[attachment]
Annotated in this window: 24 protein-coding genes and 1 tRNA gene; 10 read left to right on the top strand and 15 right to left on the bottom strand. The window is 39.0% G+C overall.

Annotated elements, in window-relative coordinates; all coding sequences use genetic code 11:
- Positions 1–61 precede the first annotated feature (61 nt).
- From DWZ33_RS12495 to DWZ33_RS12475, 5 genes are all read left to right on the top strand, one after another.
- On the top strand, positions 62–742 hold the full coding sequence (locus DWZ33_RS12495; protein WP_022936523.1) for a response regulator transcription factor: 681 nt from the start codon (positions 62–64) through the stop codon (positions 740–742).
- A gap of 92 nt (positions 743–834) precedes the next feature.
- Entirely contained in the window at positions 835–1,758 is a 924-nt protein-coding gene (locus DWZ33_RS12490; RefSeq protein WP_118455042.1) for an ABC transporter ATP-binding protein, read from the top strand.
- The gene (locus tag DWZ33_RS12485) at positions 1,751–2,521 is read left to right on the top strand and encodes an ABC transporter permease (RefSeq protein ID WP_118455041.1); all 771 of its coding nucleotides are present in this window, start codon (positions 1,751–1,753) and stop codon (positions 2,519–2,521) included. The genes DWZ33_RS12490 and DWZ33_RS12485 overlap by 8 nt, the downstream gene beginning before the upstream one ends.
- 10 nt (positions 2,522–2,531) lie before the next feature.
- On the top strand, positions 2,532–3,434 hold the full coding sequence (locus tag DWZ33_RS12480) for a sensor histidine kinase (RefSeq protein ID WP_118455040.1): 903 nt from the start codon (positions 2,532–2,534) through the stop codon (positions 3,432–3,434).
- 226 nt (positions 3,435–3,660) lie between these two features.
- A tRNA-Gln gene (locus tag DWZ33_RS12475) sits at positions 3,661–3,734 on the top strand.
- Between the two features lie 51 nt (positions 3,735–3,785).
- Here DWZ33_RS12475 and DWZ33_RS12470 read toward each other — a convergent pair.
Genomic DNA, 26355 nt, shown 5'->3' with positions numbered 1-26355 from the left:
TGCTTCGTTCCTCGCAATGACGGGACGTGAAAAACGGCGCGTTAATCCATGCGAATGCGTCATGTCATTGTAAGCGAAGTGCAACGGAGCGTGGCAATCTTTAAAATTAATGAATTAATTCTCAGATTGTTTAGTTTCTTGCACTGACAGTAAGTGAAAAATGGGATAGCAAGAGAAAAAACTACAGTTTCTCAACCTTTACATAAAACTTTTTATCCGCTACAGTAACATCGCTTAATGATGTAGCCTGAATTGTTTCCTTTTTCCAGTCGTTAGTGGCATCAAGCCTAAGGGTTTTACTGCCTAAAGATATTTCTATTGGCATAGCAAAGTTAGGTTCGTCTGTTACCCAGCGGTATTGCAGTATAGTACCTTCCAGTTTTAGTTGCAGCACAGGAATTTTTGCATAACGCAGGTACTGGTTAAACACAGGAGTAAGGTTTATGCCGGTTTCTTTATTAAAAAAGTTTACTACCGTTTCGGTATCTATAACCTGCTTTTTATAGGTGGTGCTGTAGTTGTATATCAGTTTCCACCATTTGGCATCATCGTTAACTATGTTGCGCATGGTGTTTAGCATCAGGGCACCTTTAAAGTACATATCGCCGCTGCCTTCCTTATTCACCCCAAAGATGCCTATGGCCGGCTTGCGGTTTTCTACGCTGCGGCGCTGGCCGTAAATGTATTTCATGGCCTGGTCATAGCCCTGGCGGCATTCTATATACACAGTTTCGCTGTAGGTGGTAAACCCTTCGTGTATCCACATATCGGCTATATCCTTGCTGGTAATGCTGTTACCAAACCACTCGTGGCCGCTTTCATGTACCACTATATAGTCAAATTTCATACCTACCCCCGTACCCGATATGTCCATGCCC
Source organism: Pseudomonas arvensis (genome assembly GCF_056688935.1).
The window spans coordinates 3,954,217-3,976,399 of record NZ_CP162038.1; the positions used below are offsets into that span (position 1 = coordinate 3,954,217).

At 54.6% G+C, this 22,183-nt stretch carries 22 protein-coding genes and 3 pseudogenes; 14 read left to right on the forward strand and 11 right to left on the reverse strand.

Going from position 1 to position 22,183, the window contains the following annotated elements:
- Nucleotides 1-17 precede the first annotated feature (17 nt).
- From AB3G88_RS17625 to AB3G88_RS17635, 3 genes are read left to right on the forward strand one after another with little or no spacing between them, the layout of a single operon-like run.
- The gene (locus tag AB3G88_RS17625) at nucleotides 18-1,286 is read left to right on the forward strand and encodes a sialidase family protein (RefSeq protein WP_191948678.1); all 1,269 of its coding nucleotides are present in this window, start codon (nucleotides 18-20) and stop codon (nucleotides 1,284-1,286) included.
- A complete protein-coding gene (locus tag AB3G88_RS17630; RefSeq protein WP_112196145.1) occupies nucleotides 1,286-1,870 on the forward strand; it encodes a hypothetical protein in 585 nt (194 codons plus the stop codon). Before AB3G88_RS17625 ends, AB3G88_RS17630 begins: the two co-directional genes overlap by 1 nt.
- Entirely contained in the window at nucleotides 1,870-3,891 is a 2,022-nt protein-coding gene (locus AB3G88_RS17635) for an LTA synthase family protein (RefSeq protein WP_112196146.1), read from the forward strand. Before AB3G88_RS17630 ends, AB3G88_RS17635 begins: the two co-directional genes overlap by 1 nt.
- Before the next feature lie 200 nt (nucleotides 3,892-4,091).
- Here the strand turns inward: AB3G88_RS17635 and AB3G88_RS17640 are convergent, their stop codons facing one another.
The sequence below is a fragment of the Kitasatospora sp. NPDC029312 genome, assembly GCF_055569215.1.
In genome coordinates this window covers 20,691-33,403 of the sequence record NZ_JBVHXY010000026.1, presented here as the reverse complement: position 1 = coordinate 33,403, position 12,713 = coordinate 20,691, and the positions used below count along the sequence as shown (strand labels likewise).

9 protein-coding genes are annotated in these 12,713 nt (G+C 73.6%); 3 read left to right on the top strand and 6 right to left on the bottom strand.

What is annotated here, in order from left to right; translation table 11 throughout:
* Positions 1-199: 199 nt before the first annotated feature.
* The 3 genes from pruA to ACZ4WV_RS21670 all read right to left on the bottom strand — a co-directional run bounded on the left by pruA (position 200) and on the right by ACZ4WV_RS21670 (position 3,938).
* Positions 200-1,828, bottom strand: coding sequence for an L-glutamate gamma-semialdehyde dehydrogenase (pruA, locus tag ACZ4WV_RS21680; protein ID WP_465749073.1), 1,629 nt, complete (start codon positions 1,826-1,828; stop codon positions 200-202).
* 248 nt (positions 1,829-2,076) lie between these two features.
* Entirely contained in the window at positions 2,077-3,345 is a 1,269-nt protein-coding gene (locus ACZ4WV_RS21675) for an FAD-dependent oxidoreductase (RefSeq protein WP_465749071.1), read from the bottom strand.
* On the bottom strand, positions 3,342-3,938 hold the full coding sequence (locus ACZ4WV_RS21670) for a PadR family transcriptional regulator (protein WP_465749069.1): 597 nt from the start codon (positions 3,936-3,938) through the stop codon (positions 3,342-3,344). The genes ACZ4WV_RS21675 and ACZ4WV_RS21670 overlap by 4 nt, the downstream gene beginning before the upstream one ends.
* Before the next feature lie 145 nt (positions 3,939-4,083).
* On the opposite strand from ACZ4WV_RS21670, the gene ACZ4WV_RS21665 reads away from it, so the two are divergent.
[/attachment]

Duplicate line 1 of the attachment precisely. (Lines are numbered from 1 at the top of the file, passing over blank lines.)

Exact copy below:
Annotated in this window: 24 protein-coding genes and 1 tRNA gene; 10 read left to right on the top strand and 15 right to left on the bottom strand. The window is 39.0% G+C overall.